The statement included the support for Black Lives Matter and the condemnation of police violence that BLAM said was missing from Klawe’s first statement made nearly a month ago, and promised to meet some, but not all, of BLAM’s demands.

The statement laid out a plan for how Harvey Mudd would address systemic racism on campus. Klawe highlighted initiatives such as anti-racism sessions at orientation and developing curriculums that “addresses systemic racism.”

“It felt like too little too late, almost. You should have been here weeks ago in terms of her stance, not just now,” Crepeau responded.

Simon added that she wanted to see a more explicit acknowledgment that Mudd can do better to support Black students.

“President Klawe has stated clearly and unequivocally that ‘Black Lives Matter,’ and she stands behind her [June 24] statement,” Mudd spokesperson Judy Augsburger said in an email. “She has been quite open and firm maintaining that this is what she believes — and that this message is an important and vital one for both our campus community at Harvey Mudd College as well as in all communities across the country.”

HMC Take a Stand was also dissatisfied with the June 23 webinar and sent Klawe and the Cabinet a statement June 29.

“I would like to see [Klawe] acknowledge the amount of work Black students put in to try to make Harvey Mudd a place for Black people.” — Natasha Crepeau HM ’21

“We asked for a conversation about the petition, and we neither discussed the petition nor got a proper conversation,” the response said, while acknowledging that the cabinet did respond to many of students’ concerns.

In response to concerns from BLAM and Take a Stand, Augsburger said Klawe was open to dialogue.

“President Klawe approached those two conversations as opportunities to listen to the concerns of our students, faculty and staff” to find a ‘path forward,’ Augsburger said. “The specific actions included in the June 24 statement are the beginning stages of addressing those issues, and the College anticipates continuing this work well into the future.”

The BLAM presidents asked Klawe to work with Black students directly.

“You have to be willing to put in active work and consider your own privileges and how that impacts you, and I don’t think she considers the privileges of her being a white woman versus being a woman of color,” Crepeau said. “I would like to see her acknowledge the amount of work Black students put in to try to make Harvey Mudd a place for Black people. I think the Mudd administration has a problem with using its Black students as tokens.”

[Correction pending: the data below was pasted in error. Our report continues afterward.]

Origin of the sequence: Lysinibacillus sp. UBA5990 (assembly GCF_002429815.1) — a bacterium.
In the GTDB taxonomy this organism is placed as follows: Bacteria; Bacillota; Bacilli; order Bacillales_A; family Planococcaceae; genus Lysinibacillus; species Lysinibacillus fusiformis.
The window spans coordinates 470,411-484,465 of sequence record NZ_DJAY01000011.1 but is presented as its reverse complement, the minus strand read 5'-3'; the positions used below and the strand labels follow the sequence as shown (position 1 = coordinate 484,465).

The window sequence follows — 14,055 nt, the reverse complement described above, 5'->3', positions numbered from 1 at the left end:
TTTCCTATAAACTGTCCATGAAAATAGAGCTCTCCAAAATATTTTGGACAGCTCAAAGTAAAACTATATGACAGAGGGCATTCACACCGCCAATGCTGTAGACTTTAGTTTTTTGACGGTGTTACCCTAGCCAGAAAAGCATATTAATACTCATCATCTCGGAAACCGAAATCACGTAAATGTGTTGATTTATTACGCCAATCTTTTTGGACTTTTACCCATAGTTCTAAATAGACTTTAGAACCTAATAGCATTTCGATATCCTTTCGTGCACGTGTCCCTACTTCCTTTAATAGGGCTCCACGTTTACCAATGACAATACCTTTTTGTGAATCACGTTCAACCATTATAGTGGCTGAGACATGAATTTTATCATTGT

BLAM wants an apology from Klawe for her earlier statement and for taking so long to address racism in the Harvey Mudd community. Augsburger did not address whether or not Mudd would release an apology.

“I would like an apology. It doesn’t even need to be addressed to the entire campus in my opinion. I think she needs to apologize to BLAM, especially the people who met with her and had this conversation with her,” Crepeau said.

During Klawe’s 14-year tenure as president, Mudd’s gender equity has increased significantly. HMC was 29 percent female and computer science majors were ten percent female in 2006. Female representation has increased under Klawe to its current level of 50 percent female and computer science majors are now 49 percent female

The BLAM presidents see increasing Black representation in STEM as the next battle for Klawe and Mudd to undertake.

“If Harvey Mudd really is going to be an institution that prides itself on being all about equity in STEM and impact on society, then you have to acknowledge that in order for that to happen you will have to have a lot of discussions with people who disagree, because that is all part of making sure that people’s voices are heard. Having equity in STEM means all kinds of things, it doesn’t just mean gender,” Crepeau said.